Making a news cast on the fact a new road is being run through your neighbourhood and personally notifying everyone whose house will be demolished is much more difficult. This is common knowlege.

Re:It was to be expected (1, Insightful)

Anonymous Coward | more than 4 years ago | (#28614489)

You think it's EASY to get into a dark cellar with no stairs, and then leave a leopard behind to guard it??

Re:It was to be expected (5, Interesting)

Lumpy (12016) | more than 4 years ago | (#28614207)

What I noticed is a dramatic shift in the listening to your IT guy lately.

People actually listen now instead of blowing me off and going right back to their porn surfing with IE.

The bad economy makes people actually listen when the IT guy says "I'll be back in 30 days to collect another $250.00 if you dont change your internet habits."

I love a bad economy, it forces people to be less stupid.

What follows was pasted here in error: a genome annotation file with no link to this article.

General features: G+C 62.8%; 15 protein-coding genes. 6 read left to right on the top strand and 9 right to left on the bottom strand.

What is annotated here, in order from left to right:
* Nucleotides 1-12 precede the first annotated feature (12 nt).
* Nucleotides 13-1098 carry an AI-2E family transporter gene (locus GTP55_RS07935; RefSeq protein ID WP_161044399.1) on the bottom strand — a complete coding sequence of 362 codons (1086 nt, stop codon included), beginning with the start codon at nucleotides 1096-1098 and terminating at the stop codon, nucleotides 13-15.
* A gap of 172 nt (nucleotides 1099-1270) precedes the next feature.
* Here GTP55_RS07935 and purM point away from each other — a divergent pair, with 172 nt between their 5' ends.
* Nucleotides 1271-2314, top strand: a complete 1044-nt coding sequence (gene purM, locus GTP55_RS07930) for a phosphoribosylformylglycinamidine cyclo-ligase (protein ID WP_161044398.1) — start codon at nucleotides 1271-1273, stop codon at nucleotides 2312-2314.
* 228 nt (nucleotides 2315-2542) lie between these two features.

Re:It was to be expected (3, Informative)

Swizec (978239) | more than 4 years ago | (#28614249)

I love a bad economy, it forces people to be less stupid.

But apparently a large portion of your business was relying on the fact people are stupid. Now what?

Re:It was to be expected (3, Funny)

Anonymous Coward | more than 4 years ago | (#28614347)

I think he'll be OK. There are a lot of stupid people out there...

Re:It was to be expected (1)

Tumbleweed (3706) | more than 4 years ago | (#28614497)

> I love a bad economy, it forces people to be less stupid.

But apparently a large portion of your business was relying on the fact people are stupid. Now what?

Ignorance can fluctuate, but stupidity seems to be a constant. No worries for him, I bet.

The ideal customer is one who is rich, trusting, and ignorant. The first of those three rarely goes along with the other two, unfortunately.

Re:It was to be expected (4, Insightful)

stevied (169) | more than 4 years ago | (#28614345)

At the risk of being slightly controversial .. how much of the difference between commercial and OSS really is technical?

Don't get me wrong, I'm rabidly pro-F/L/OSS [wikipedia.org], and nudge "ordinary" people towards it wherever I can, but I think it's a bit of a simplification to describe it as purely technically superior. When it does push the envelope, it normally drives the commercial world to react and improve, so they're usually roughly level-pegging at the feature level.